I walk into a science classroom.  I am there to evaluate a new teacher’s classroom performance.  I have my rubric in hand, which has 4 domains.  Within those 4 domains are a bunch of subdomains.  It is pages and pages long.  So as I sit in the back of the room to evaluate the instructor, I am scrolling through this enormous rubric trying to find where on this linear measure this teacher’s instruction fits.  He knows I am looking at the rubric so he tries to hit the domains that will improve his score.  After all, his livelihood and reputation as a teacher is depending on it.

Out of nowhere he refers to the object for the day, which he has already gone over prior to me coming into his class.  But because it is a point on the rubric, he goes ahead and shifts instruction to be sure I hear him say, “Our objective today is to relate the structure….” The objective always matches the standard, which will eventually be tested.  The students aren’t even fazed by this shift in instruction.  They are used to seeing their teachers put on the spot.  Students, themselves, are used to being put through similar high-stakes tests.  

I would have given this teacher an awesome evaluation regardless of that stupid rubric because he is an incredible educator and as an instructional leader I don’t need a rubric to tell me what effective teaching looks like.  However, the rubric was implemented to take out the subjectivity of evaluations.  Well, that is impossible.  EVERYTHING is subjective, especially things like instruction and learning.  That’s why we claim to differentiate everything.  It is impossible to have an authentic experience teaching and/or learning in a classroom when the teacher is simply trying to adhere to a completely unrealistic rubric.  Click here for a complete look at the Lee County Teacher Evaluation Rubric.

We engage in this type of practice because we won $700,000,000 in education funding from Race to the Top.  Before awarding us these funds the federal government wanted a rigorous accountability system in place complete with a detailed and equally rigorous teacher evaluation system.  Let’s face it; you don’t get $700,000,000 from the government without selling a little bit of your soul.  Unless of course you are a financial institution, and then they will just hand you the money.  But in public education, we had to whore ourselves out and compromise our principles for that money; it was a decision we knew would hurt teachers and students.  But $700,000,000 is a lot of money.  So the state of Florida went for it and wrote this on the application to The Secretary of Education, Arne Duncan, for RTTT funding in 2010.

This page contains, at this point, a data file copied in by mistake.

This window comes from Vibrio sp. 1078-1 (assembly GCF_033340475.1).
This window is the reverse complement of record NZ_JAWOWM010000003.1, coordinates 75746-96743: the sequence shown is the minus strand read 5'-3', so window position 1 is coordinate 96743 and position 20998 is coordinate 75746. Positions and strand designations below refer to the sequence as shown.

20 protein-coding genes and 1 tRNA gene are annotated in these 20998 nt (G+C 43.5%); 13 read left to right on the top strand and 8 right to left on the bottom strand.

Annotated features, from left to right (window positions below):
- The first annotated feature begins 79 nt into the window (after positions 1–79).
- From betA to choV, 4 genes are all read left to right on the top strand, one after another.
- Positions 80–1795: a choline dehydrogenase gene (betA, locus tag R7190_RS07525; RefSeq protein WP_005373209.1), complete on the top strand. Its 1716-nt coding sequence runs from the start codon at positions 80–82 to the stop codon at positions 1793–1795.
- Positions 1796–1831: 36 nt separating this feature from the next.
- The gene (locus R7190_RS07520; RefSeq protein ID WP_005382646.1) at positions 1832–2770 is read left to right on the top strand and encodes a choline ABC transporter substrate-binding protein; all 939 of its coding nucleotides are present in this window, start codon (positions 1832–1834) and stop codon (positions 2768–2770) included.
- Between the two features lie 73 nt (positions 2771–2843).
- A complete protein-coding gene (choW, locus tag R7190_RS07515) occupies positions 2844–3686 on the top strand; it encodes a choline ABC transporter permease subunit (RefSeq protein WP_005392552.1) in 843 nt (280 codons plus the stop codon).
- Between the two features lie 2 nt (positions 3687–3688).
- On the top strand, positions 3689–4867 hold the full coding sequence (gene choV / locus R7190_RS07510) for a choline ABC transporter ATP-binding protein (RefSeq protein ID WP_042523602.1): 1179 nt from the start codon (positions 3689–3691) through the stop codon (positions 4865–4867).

Florida’s RTTT Theory of Reform: Highly effective teachers and leaders make the difference. Human capital is the core of Florida’s RTTT theory of reform. Florida will change the culture of the profession by ensuring that all teachers and school leaders are well selected, prepared, supported, respected, and accountable for their students’ achievement. It is the state’s responsibility to be strategic and intentional in providing teachers and leaders with the support system they need to make instructional decisions that result in students who are internationally competitive. Florida envisions a student-centered school environment where all teachers are engaged in peer collaboration around using data analysis to improve teaching and learning, and where teachers are consistently guided and supported by effective instructional leaders. As a result of RTTT, teachers in Florida will enter the classroom each day energized by a level of ownership, responsibility, and pride in their students’ outcomes.

The last sentence of this paragraph, which is only a small piece of the 351-page RTTT grant application, is what really gets me:

“As a result of RTTT, teachers in Florida will enter the classroom each day energized by a level of ownership, responsibility, and pride in their students’ outcomes.”

Energy and pride are not byproducts of RTTT.  Exhaustion and apathy are though.

We have put so many initiatives in place needed to satisfy the requirements of this grant.  The evaluations alone will exhaust a teaching and administrative staff to the point where in meetings we do not see a group of engaged and inspired educators; instead we see a tired, marginalized group of professionals saying on a regular basis, “I need to find a way to get out of here.”

If it were only a few bad teachers trying to leave the profession, I would say, let them leave if they don’t want to be here.  But when I see effective and engaging educators trying to find ways to leave the classroom because they cannot continue to function in the current system, I get worried and wonder why are we implementing policies that push good teachers out?

I never thought I would ever say this about money in education, but we should have never gone for the RTTT money.  It came with too many strings attached.  Our autonomy, creativity, sanity, time and love of our practice have been severely compromised in our quest for this funding.  It’s time to take a long hard look at what is being asked in return for this money and decide if we are willing to continue down this road of alienating our teachers and students by pushing them beyond the breaking point for political reasons, unrelated to learning.